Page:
STAR: What Went Wrong For Kiffin & New 4-3 Defense?

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The Old Man and his D. No, it's not a lost Hemingway novel, although there was certainly plenty of material to cover this past season in regard to Monte Kiffin and the Tampa 2.

The storybook ending was begging to be written. Oh, how perfect it would have been, the legendary coach, 73 years and willing, taking on a final assignment, perhaps in hopes of solidifying his already mighty legacy. Then again, his motivation was likely more simplistic than that. In his own words, "I don't want to retire. I'm a football coach. I want to coach."

Alas, there was no happily ever after for Kiffin and the Dallas Cowboys defense in 2013. Yes, there were some injuries along the way, and a few highlights here and there, turnovers forced, but in the end, to many, this was the worst defense in the 54-year history of the franchise.

And it's somewhat difficult to debate that. The Cowboys allowed the third-most yards (6,645) in the history of the NFL and saw four quarterbacks throw for at least 400 yards. Know what? No need to really rehash the specifics. It wasn't good. This much we all know.

And in late-January, after much speculation, the team announced Kiffin was being demoted to assistant head coach/defense, with his longtime underlay, Rod Marinelli, receiving a promotion from defensive line coach to coordinator.

So what went wrong? Why didn't the change to the 4-3 and vaunted Tampa 2 work? Well, there are many reasons, but what may be more fascinating to revisit was the optimism about the transition back at training camp. It was there, in a conference room at team headquarters in Oxnard, Calif., that Kiffin generously agreed to teach me the defense that made him one of the legendary coordinators in the history of the game.

There he stood, at the whiteboard, breaking down all the moving parts, the reads, who went where and when. It was a fascinating study and a pretty neat experience. This wasn't Joe Pop Warner Coach showing the new wrinkle in his offense so his kid could score more touchdowns. This was one of the giants of the profession. And in terms of defense, there's Tom Landry's 4-3 Spread, there's Dick LeBeau's Zone Blitz and there's the Cover 2, a.k.a. the Tampa 2, architected by Tony Dungy and Kiffin. And for more than a decade, the third on that list was the most dominant and successful defense in the NFL.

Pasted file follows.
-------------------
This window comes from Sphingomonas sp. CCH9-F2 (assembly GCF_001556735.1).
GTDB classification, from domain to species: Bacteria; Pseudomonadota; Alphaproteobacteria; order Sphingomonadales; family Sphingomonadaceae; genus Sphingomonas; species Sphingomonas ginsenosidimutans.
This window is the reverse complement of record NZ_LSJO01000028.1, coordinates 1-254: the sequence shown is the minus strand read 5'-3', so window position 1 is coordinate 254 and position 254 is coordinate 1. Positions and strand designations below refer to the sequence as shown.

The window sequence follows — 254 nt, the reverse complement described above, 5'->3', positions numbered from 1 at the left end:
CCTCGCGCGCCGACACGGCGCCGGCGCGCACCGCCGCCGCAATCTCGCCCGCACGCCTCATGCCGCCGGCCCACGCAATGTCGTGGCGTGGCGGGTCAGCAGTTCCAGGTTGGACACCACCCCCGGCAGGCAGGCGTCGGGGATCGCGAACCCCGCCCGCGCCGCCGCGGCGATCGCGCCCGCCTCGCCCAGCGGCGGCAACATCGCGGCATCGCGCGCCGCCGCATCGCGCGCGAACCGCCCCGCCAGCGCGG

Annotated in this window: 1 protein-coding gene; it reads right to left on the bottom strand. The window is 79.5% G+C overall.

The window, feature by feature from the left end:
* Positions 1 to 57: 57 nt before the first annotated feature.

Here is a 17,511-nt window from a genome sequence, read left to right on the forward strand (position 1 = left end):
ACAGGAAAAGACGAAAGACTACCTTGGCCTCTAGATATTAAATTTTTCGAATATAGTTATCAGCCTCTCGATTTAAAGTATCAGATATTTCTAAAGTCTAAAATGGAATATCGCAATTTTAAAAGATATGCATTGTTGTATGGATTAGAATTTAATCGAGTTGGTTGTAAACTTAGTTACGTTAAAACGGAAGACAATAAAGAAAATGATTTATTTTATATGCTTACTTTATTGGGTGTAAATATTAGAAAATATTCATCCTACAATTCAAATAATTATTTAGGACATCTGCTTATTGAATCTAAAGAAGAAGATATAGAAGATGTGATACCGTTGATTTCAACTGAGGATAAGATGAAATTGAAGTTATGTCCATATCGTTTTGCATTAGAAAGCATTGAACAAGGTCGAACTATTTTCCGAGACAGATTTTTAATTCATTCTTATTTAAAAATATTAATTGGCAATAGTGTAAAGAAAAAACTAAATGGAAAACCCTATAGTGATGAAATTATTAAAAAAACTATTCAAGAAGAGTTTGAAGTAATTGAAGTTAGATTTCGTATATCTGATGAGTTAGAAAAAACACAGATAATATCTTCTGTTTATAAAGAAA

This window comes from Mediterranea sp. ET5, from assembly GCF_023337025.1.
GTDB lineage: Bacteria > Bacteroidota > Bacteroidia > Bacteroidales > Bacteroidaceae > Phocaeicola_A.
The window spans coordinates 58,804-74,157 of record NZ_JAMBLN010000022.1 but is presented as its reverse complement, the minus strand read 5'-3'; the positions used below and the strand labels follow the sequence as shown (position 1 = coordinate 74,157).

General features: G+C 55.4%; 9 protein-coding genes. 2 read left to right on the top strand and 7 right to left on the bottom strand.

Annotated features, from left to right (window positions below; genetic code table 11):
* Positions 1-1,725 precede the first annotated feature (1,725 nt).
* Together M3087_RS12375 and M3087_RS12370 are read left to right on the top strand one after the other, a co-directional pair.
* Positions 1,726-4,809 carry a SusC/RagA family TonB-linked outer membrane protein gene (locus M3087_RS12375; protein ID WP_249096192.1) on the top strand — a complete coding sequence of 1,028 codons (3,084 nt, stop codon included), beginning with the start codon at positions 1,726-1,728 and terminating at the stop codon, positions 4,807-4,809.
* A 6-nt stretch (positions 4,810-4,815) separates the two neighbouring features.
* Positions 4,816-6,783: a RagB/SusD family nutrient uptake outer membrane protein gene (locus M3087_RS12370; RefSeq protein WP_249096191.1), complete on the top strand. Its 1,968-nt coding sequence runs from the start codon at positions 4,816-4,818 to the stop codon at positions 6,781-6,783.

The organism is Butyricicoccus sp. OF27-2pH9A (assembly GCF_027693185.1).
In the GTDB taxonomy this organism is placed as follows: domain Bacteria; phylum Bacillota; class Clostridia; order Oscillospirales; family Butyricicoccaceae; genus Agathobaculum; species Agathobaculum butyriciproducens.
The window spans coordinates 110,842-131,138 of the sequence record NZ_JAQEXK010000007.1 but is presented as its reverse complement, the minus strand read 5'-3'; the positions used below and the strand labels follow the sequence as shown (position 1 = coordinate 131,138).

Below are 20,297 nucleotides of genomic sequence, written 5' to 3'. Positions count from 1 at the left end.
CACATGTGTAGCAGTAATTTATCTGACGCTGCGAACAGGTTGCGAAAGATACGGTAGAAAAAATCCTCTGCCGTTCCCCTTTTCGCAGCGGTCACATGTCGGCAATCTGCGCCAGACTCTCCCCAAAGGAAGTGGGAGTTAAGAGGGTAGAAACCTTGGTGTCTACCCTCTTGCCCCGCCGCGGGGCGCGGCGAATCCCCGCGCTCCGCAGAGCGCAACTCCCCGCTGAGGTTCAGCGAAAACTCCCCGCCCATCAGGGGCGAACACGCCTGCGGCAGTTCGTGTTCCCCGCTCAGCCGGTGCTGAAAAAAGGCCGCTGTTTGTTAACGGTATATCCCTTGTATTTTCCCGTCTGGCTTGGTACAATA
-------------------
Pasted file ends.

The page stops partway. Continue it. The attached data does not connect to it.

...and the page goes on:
The crux of the Tampa 2 is bend-don't-break, force teams into time-consuming drives with the two safeties splitting the field. The cornerbacks are physical at the line, with the middle linebacker being the key cog, dropping back into coverage, at times 30 yards downfield. The defense rose to national prominence on Jan. 23, 2000, when the Bucs shut down the St. Louis Rams, the Greatest Show on Turf, in an 11-6 loss in the NFC Championship Game. Within a season, the overwhelming majority of the league had implemented it among their schemes, many teams as their base defense.

"I think we felt pretty good about it going in. We were playing the scheme the entire season, for a few years there. It wasn't like we put it in for that game," Kiffin said. "We had a lot of speed on that team; we weren't a big defense. They were called the Fastest Show on Turf, and we kept telling our guys all week, we're going to play faster, too. Both teams were playing on the same turf. We also had to tackle well that day with the offensive speed they possessed. We played them pretty well that day." [embedded_ad]

There were several questions in regard to Kiffin when the Cowboys surprised many by hiring him in January 2013. The first was whether the universally respected icon still possessed his magical touch. After leaving the Buccaneers in 2008, Kiffin spent a combined four seasons running the defenses at the University of Tennessee and USC under his son, Lane. The results for the most part were disappointing with fans of the programs probably more inclined to use a stronger word. When the Cowboys announced the hire, many also reasoned that there's an enormous difference between the offenses of the Pac-12 and the NFL. And there's a whole lot of truth in that.

In addition, Kiffin wasn't a long-term hire, so the question was how quick could the defense transition after spending a decade using a 3-4 scheme. Success was expected to be immediate, that was the lone reason Rob Ryan was released from his duties as coordinator. The defense needed to be top-tier here and now in 2013, and Kiffin was deemed the man for the job.

There was proof also that the transition could happen quickly during a single offseason, from Kiffin himself having taken the Tampa Bay job under Dungy in 1996. The team finished eighth that season in scoring defense and second the following year.

Still, this was going to be a different situation.

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